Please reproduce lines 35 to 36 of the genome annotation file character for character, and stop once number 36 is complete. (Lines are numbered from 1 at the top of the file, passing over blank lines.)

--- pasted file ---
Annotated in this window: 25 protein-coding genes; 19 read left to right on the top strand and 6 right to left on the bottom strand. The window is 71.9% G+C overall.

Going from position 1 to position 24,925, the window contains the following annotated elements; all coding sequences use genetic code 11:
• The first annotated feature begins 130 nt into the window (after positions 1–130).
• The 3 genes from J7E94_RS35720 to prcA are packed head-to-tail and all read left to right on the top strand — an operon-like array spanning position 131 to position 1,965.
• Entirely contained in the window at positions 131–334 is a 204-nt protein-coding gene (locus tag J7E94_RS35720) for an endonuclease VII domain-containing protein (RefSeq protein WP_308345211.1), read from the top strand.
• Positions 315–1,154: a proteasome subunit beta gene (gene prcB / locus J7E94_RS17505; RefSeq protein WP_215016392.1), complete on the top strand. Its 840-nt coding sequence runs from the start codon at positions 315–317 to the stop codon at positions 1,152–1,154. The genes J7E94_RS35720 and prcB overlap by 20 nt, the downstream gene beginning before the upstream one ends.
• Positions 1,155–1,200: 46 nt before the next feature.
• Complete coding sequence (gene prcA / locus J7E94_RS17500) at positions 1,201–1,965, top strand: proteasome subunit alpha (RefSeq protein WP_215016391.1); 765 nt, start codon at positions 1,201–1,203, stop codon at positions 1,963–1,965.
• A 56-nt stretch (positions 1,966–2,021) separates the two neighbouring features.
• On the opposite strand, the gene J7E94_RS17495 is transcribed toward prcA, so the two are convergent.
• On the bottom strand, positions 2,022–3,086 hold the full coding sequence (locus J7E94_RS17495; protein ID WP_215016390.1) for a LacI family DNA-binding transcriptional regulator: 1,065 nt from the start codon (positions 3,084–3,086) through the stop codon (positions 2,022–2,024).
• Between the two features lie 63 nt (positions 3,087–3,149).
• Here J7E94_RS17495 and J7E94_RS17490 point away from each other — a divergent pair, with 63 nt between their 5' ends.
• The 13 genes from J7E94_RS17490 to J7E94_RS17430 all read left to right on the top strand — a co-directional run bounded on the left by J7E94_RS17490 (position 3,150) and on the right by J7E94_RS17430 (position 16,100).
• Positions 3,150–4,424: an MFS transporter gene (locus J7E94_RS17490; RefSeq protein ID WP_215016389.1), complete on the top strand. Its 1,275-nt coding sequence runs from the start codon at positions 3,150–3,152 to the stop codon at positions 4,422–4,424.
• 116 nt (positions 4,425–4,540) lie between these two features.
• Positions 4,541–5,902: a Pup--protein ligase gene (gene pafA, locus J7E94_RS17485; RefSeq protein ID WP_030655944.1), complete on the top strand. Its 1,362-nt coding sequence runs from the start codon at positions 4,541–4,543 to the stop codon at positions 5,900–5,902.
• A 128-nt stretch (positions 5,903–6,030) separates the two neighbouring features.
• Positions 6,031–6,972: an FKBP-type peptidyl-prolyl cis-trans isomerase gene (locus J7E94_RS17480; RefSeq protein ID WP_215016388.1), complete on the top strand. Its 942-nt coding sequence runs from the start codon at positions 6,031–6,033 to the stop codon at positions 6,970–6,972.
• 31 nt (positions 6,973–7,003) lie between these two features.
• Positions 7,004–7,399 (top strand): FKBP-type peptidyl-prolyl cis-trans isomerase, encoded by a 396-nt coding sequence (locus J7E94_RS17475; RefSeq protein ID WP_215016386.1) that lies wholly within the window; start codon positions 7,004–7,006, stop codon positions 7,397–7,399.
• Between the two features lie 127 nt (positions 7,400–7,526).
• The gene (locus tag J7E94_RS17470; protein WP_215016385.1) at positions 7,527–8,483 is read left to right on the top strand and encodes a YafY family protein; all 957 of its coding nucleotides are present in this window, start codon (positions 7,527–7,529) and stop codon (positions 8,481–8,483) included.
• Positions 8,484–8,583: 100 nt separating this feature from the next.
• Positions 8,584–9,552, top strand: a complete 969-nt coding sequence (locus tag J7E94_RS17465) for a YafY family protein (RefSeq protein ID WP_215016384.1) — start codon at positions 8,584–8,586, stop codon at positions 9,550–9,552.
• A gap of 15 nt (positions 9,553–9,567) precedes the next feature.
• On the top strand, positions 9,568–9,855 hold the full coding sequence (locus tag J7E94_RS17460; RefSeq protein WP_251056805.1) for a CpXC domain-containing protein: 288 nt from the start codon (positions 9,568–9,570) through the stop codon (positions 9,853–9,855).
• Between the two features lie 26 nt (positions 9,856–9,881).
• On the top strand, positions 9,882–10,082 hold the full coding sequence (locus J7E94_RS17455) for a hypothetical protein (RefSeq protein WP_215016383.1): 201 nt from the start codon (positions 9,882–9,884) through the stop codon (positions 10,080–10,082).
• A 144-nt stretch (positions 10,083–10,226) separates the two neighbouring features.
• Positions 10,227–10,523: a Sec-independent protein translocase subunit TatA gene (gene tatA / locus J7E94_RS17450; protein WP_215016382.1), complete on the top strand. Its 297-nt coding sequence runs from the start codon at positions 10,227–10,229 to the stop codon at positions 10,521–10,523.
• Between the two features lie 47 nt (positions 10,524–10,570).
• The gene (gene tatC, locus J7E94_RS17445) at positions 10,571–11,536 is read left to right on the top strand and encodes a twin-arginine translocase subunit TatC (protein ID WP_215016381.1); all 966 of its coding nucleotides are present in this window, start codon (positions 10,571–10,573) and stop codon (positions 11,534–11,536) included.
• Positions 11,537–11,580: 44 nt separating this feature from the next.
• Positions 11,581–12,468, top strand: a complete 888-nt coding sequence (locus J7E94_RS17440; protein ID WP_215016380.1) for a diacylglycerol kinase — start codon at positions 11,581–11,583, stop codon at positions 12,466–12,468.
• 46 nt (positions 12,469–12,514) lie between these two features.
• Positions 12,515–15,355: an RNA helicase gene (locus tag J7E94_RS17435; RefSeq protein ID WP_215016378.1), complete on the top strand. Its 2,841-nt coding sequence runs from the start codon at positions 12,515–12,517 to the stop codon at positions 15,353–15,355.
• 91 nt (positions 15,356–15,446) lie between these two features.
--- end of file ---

• Positions 11,581–12,468, top strand: a complete 888-nt coding sequence (locus J7E94_RS17440; protein ID WP_215016380.1) for a diacylglycerol kinase — start codon at positions 11,581–11,583, stop codon at positions 12,466–12,468.
• 46 nt (positions 12,469–12,514) lie between these two features.